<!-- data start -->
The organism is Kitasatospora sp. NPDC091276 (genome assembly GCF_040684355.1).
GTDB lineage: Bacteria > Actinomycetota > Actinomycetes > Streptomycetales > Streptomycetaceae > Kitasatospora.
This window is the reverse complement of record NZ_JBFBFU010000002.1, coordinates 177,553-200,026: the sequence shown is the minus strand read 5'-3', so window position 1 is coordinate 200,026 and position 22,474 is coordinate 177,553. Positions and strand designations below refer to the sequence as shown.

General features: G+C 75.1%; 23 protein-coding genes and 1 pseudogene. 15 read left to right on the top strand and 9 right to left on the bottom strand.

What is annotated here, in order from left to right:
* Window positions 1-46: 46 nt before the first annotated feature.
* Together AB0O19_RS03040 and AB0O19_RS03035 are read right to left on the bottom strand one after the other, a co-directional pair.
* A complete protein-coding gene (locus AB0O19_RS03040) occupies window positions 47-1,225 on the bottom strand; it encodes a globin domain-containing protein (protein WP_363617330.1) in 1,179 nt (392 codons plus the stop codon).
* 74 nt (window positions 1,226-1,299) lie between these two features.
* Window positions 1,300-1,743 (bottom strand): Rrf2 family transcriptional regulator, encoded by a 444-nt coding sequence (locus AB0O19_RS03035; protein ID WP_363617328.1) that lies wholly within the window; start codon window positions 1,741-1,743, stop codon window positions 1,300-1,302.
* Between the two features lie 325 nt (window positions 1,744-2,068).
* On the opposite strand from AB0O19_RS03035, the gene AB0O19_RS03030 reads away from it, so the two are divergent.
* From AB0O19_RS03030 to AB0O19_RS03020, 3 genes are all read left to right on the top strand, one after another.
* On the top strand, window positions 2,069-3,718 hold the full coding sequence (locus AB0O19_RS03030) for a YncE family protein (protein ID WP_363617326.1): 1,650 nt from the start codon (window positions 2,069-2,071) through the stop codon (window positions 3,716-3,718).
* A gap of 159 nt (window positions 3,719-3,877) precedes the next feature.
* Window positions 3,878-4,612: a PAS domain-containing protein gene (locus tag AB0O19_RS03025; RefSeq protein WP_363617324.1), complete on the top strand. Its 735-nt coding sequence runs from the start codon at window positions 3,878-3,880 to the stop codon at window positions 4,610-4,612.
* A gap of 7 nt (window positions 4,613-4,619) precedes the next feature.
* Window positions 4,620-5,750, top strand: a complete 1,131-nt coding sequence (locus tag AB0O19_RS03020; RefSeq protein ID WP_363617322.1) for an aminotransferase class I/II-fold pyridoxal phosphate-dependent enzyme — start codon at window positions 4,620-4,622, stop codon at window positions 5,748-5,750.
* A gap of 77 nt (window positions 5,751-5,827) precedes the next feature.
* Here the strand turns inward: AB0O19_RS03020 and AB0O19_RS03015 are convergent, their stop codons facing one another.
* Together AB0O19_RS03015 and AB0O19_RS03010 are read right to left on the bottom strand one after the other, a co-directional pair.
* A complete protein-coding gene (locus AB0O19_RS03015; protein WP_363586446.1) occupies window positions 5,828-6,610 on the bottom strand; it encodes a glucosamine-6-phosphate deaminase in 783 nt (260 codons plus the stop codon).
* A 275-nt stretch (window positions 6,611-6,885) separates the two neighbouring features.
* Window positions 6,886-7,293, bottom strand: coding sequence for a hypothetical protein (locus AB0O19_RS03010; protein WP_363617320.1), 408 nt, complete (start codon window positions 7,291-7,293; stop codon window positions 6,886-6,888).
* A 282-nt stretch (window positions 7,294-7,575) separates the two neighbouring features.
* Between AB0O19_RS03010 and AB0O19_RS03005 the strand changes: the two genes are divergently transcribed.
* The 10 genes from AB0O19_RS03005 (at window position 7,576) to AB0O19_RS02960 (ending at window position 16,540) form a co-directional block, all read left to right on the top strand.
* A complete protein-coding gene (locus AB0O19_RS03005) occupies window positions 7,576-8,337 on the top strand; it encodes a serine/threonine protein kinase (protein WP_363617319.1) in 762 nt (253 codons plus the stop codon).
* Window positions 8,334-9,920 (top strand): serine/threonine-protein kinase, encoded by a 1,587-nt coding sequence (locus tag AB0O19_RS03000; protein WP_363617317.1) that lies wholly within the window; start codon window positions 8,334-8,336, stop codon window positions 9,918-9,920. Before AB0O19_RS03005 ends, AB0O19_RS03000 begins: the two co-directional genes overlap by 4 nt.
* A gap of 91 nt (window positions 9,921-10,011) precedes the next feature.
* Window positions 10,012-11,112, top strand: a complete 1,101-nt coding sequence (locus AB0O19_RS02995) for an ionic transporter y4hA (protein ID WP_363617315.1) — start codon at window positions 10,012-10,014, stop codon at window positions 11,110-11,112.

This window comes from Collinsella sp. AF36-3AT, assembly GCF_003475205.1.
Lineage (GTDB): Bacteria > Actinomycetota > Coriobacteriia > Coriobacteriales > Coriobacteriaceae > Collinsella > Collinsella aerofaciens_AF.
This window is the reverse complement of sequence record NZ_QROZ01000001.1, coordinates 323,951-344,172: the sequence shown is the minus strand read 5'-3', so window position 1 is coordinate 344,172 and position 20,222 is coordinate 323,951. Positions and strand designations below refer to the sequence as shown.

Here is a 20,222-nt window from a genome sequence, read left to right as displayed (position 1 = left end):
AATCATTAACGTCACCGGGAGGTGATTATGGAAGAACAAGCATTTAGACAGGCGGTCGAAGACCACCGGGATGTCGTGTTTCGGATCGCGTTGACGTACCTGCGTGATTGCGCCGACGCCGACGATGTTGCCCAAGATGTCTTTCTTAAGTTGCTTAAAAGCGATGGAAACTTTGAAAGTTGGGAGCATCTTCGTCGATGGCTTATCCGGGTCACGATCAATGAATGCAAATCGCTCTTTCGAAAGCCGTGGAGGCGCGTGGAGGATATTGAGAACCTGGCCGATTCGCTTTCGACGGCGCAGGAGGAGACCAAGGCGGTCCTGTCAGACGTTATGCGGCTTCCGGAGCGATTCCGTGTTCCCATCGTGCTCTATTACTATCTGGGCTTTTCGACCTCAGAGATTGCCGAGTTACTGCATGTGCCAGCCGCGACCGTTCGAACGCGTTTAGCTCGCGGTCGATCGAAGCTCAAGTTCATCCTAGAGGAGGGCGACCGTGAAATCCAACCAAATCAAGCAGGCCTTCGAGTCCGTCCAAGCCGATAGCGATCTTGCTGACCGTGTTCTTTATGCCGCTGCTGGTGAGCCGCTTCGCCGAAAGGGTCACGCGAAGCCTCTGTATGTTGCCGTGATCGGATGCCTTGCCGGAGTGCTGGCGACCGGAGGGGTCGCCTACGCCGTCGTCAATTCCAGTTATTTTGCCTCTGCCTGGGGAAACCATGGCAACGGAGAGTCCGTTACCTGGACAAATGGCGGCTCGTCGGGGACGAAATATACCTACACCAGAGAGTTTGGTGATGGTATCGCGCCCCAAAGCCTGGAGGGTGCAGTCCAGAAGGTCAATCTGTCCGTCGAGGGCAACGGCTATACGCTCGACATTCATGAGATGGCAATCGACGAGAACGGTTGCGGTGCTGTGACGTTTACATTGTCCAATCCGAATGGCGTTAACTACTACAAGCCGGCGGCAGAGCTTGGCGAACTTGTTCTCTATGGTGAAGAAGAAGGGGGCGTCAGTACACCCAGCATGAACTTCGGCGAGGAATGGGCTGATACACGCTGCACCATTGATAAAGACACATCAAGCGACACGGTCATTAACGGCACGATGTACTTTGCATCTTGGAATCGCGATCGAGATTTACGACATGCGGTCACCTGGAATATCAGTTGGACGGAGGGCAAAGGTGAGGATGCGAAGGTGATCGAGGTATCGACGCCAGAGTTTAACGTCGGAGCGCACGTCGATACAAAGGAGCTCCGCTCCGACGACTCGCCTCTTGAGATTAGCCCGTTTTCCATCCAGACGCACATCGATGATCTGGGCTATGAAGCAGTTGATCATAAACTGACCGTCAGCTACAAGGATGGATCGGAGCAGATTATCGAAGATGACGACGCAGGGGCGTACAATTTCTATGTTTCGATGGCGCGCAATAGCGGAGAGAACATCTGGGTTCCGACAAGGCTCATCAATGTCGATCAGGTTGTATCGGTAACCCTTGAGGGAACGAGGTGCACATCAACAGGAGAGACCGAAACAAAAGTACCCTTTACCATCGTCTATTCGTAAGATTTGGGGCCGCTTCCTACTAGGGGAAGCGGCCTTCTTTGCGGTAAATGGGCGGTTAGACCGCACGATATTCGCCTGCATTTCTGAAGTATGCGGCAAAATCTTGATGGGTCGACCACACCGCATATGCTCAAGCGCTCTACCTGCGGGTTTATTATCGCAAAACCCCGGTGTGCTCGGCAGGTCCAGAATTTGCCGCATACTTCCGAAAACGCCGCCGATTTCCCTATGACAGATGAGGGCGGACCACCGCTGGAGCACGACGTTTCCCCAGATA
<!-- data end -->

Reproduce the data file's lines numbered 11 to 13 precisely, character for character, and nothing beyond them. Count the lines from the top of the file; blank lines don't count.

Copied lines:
* Between the two features lie 325 nt (window positions 1,744-2,068).
* On the opposite strand from AB0O19_RS03035, the gene AB0O19_RS03030 reads away from it, so the two are divergent.
* From AB0O19_RS03030 to AB0O19_RS03020, 3 genes are all read left to right on the top strand, one after another.